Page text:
By Curtis Shelburne
Recently my younger brother Jim and I walked among the headstones dotting the small country cemetery nestled near the Edith Community a little over eight miles outside of Robert Lee, Texas.
Well-kept but absolutely blending in with their surroundings, the headstones had grown up where once only mesquite trees and prickly pears had dotted the landscape. Not far off, but far enough away to be absolutely unobtrusive, was a defunct country cafe and a flock of goats.
A few jackrabbits darted in and out between the stones, oblivious to the mute but powerful witness those granite markers bore to untold stories and the fabric of life and love, tragedy and triumph, joy and sadness laid out before us in the patchwork quilt of humanity’s struggle. Jim and I walked, talked, and wondered about the stories.
Just a little way over from where we were standing was a short white stone, a little stone lamb resting on its top, bearing the names of three boys, triplets we supposed: Terry, Kerry and Gerry, and only one date. Date of birth. Date of death. The same.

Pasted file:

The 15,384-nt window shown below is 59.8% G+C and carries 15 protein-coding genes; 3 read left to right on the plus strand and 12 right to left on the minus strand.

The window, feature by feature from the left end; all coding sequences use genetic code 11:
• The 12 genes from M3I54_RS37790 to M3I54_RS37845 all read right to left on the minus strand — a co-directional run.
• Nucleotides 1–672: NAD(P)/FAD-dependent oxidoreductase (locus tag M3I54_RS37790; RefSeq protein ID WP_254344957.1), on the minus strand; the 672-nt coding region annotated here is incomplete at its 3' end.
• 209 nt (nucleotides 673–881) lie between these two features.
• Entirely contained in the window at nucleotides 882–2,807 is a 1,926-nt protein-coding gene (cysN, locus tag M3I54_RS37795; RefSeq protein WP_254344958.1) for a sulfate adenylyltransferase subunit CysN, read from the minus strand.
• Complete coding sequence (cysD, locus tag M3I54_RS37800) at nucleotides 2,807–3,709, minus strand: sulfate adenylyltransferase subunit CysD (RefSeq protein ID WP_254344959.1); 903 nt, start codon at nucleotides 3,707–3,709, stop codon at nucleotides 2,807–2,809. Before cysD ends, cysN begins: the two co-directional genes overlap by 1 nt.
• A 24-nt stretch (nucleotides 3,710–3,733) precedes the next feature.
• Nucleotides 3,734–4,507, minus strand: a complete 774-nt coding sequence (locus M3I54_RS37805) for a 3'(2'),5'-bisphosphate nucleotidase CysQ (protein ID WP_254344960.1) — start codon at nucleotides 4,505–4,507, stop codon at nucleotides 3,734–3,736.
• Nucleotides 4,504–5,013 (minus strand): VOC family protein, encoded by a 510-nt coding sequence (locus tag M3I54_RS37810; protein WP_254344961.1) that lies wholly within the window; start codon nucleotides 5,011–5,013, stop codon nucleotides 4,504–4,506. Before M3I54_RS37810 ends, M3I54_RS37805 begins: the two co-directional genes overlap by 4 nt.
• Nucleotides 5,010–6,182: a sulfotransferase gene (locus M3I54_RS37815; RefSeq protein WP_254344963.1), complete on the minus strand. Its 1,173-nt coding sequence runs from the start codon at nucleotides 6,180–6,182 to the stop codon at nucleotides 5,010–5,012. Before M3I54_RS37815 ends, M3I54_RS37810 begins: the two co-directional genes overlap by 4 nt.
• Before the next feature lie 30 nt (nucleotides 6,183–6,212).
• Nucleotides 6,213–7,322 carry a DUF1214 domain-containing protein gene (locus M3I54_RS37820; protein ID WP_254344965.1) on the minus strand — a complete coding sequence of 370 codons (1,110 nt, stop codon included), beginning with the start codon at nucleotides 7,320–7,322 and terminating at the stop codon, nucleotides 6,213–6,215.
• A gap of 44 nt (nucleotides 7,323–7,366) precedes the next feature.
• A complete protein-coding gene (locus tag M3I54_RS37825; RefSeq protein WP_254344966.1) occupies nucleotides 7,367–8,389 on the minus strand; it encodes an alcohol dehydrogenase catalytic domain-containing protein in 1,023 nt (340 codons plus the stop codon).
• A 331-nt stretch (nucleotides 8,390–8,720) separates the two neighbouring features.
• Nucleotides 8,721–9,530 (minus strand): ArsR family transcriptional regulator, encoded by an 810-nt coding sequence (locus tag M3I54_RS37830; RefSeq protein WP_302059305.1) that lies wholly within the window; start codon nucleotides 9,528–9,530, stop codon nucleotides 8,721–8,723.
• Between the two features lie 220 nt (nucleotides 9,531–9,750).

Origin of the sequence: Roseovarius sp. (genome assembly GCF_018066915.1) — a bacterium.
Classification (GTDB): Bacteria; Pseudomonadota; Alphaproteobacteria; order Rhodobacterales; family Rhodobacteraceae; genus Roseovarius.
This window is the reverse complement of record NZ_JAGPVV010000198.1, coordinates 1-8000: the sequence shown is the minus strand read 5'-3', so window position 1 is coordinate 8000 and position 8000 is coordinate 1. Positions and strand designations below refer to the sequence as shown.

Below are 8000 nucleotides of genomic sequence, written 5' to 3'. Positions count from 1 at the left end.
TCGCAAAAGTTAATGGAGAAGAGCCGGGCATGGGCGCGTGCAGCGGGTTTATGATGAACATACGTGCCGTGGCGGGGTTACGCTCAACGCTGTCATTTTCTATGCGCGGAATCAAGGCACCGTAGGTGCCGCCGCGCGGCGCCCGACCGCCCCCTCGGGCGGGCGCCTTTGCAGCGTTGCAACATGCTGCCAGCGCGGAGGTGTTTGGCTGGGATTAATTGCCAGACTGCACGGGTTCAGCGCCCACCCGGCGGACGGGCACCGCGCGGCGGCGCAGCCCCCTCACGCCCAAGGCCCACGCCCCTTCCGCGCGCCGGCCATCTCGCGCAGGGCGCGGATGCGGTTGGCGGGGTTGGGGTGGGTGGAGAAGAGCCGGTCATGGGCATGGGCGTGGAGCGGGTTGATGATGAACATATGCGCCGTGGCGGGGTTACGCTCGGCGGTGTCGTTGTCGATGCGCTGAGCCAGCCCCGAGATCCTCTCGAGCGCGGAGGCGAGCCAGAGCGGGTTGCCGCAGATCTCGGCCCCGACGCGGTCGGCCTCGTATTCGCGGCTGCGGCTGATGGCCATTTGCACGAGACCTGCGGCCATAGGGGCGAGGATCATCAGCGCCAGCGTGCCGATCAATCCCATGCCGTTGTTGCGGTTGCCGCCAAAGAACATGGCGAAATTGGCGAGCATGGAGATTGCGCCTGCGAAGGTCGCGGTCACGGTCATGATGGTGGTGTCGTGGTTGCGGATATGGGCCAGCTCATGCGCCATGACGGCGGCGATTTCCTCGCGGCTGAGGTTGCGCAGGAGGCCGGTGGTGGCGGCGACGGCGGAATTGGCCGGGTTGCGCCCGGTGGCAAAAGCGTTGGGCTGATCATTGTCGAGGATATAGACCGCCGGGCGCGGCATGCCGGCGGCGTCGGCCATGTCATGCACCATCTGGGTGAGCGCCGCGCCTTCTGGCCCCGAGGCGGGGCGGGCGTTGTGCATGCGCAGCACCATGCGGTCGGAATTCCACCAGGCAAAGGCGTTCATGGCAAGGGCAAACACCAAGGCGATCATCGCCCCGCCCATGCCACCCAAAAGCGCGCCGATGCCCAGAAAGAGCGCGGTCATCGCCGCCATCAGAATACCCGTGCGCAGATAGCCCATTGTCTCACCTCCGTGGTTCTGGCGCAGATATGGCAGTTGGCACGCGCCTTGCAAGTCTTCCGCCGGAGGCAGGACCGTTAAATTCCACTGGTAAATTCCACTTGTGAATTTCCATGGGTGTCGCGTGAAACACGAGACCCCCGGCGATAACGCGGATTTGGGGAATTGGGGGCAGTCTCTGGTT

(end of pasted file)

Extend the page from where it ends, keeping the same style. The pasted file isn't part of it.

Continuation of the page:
Not far away was a larger stone bearing two names, a mother and child. The date of her death was the date of the birth, and the death, of her child. And it pointed to another death. A death of dreams. Her dreams, of course. But also the dreams of a husband/father as on that day the sun of his deepest joy was unexpectedly eclipsed by an even deeper sadness.
More than a few of the names in that country cemetery I recognized. Names of Robert Lee families. Harmon. Bruton. Boykin. King. Peay.
And names like Key and Shropshire. Both strains of blood run in my veins.
The first time I ever saw that name chiseled on a headstone, it caught me by surprise. Still makes me feel funny. It shouldn’t.
Alf Key, my great-granddad, donated the land for that cemetery. His bones lay there. Not far from the windmill and ruins of his old homestead. As do D.P. Key’s, his son and my grandfather, and Wilma Shelburne’s, D.P.’s daughter. My mother. And G. B. Shelburne, Jr.’s. My father.
The pattern on the quilt is emerging. Death hasn’t skipped a single generation. And it won’t skip mine.
But the Author of life will have the last word in the story.
Curtis Shelburne is pastor of 16th & Ave. D. Church of Christ in Muleshoe. Contact him at